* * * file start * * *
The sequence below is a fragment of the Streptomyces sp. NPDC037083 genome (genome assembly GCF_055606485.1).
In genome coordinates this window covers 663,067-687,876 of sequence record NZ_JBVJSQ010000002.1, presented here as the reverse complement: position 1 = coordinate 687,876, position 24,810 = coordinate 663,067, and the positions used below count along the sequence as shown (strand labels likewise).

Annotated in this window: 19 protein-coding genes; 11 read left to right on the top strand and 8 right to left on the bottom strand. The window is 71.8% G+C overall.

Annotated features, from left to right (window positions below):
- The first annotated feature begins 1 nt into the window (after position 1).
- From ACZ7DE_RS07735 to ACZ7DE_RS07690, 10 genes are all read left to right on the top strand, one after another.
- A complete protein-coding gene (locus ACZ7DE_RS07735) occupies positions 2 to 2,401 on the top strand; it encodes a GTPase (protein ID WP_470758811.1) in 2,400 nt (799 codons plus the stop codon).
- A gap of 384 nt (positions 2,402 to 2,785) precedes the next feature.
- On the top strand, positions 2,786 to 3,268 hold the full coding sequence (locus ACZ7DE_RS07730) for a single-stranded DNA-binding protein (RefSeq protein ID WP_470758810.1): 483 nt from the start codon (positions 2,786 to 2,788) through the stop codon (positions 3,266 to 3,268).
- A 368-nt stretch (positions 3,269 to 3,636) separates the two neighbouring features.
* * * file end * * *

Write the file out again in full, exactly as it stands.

The sequence below is a fragment of the Streptomyces sp. NPDC037083 genome (genome assembly GCF_055606485.1).
In genome coordinates this window covers 663,067-687,876 of sequence record NZ_JBVJSQ010000002.1, presented here as the reverse complement: position 1 = coordinate 687,876, position 24,810 = coordinate 663,067, and the positions used below count along the sequence as shown (strand labels likewise).

Annotated in this window: 19 protein-coding genes; 11 read left to right on the top strand and 8 right to left on the bottom strand. The window is 71.8% G+C overall.

Annotated features, from left to right (window positions below):
- The first annotated feature begins 1 nt into the window (after position 1).
- From ACZ7DE_RS07735 to ACZ7DE_RS07690, 10 genes are all read left to right on the top strand, one after another.
- A complete protein-coding gene (locus ACZ7DE_RS07735) occupies positions 2 to 2,401 on the top strand; it encodes a GTPase (protein ID WP_470758811.1) in 2,400 nt (799 codons plus the stop codon).
- A gap of 384 nt (positions 2,402 to 2,785) precedes the next feature.
- On the top strand, positions 2,786 to 3,268 hold the full coding sequence (locus ACZ7DE_RS07730) for a single-stranded DNA-binding protein (RefSeq protein ID WP_470758810.1): 483 nt from the start codon (positions 2,786 to 2,788) through the stop codon (positions 3,266 to 3,268).
- A 368-nt stretch (positions 3,269 to 3,636) separates the two neighbouring features.